CHESTNUT HILL, Mass. — The McMullen Museum of Art at Boston College has acquired a rich trove of Coptic textiles, and an extensive library of accompanying volumes, from collectors Donald and Barbara Tellalian of Newton.
The Tellalians, who have a long history with the McMullen as both exhibition lenders and visitors, chose the museum to house these important works, to ensure that they are accessible to future generations of students, scholars, and the public.
The Tellalian Collection — which comprises 34 Late Antique/Coptic textiles from the fourth to eighth century — is significant due to the quality, importance and conservation of the textiles, as well as the related comprehensive library of 129 books and folios, many of which are rare volumes. Such textiles are thought to have been produced by Copts (Christian Egyptians) and other weavers throughout the Byzantine Empire. Their designs and motifs influenced the visual repertoire of the early Islamic period.
“The McMullen Museum is delighted to receive this transformational gift of one of the finest private collections of Late Antique textiles,” said McMullen Museum of Art Director and Professor of Art History Nancy Netzer. “These works of art provide material evidence that complements the research and teaching interests of many Boston College faculty who focus on the transition from paganism to Christianity in the Late Antique world.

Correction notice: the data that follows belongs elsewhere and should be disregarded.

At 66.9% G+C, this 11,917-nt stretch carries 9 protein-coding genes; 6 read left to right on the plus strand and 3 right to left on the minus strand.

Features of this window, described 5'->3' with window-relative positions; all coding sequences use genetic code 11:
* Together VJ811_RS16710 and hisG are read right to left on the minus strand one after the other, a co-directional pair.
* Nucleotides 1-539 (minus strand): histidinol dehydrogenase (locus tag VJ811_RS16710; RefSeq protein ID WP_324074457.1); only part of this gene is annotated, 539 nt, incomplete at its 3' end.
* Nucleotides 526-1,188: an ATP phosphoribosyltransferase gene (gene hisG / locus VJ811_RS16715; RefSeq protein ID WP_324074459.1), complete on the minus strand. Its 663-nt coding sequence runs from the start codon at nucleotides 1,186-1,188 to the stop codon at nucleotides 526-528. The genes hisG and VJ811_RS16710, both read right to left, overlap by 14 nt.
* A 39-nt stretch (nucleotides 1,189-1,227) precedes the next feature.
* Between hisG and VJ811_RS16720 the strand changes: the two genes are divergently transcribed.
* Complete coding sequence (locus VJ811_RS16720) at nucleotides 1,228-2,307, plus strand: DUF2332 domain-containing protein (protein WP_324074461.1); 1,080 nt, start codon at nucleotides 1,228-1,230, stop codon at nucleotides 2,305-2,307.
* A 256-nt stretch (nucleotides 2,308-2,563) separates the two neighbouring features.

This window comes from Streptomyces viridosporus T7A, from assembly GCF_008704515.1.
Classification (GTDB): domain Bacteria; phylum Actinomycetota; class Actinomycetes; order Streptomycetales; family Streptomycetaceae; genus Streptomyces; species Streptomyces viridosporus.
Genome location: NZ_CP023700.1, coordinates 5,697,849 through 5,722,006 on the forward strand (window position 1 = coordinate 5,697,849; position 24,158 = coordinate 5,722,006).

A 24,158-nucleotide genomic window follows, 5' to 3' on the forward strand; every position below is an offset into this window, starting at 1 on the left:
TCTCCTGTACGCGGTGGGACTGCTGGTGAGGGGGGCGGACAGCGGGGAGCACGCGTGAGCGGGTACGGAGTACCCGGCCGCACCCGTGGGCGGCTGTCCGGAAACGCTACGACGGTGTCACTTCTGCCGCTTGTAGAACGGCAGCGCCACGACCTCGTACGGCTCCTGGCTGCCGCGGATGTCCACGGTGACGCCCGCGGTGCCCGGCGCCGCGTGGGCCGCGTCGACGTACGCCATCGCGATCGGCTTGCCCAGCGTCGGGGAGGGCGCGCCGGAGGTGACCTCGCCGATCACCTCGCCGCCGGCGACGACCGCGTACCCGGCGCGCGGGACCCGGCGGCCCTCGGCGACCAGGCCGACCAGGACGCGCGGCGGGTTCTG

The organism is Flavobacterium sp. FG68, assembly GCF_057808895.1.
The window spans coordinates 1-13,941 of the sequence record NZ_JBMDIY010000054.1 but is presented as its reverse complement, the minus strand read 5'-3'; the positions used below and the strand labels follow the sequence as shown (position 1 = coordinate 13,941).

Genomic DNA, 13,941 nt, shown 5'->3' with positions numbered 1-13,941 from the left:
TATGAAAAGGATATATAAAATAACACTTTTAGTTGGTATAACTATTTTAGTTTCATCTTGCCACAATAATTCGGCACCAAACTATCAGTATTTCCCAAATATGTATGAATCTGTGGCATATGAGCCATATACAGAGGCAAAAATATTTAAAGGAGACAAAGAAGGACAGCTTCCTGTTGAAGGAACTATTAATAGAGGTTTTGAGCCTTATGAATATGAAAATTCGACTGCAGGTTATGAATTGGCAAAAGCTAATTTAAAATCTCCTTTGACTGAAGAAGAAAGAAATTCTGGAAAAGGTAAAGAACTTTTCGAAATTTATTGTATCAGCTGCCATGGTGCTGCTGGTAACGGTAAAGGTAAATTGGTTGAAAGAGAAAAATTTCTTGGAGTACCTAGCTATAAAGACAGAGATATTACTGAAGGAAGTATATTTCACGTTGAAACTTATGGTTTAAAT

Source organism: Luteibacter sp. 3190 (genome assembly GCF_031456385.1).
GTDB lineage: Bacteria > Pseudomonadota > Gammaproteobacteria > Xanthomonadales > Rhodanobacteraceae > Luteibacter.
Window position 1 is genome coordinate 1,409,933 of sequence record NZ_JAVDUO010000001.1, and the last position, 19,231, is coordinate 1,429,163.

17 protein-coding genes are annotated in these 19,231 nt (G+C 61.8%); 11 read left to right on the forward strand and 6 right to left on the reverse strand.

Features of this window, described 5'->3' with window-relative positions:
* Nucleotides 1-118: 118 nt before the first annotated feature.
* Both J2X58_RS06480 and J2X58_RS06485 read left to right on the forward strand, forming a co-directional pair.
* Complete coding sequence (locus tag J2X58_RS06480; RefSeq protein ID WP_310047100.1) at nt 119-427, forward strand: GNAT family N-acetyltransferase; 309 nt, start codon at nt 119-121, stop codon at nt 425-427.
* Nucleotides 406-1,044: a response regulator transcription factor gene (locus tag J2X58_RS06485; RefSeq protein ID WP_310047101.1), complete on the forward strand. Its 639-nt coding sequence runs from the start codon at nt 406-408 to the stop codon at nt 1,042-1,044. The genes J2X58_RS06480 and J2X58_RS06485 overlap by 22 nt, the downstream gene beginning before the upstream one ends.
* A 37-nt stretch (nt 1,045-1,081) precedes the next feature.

“Newton residents Don and Barbara Tellalian welcomed Boston College undergraduates to begin researching textiles in their collection for display in the McMullen exhibition ‘Roman in the Provinces: Art on the Periphery of Empire in 2015.’ During that process, the Tellalians became our and the students’ role models as generous, scholarly collectors dedicated to passing on knowledge to future generations,” according to Netzer.
The goal of the Tellalians, who collected the works over 40 years, through the late New York City antiquities dealer Charles Dikran Kelekian, as well as other international dealers and auction houses, is to make them available for study and exhibition at the McMullen. Plans are underway to exhibit the collection at the McMullen Museum, and to publish the works in an e-monograph.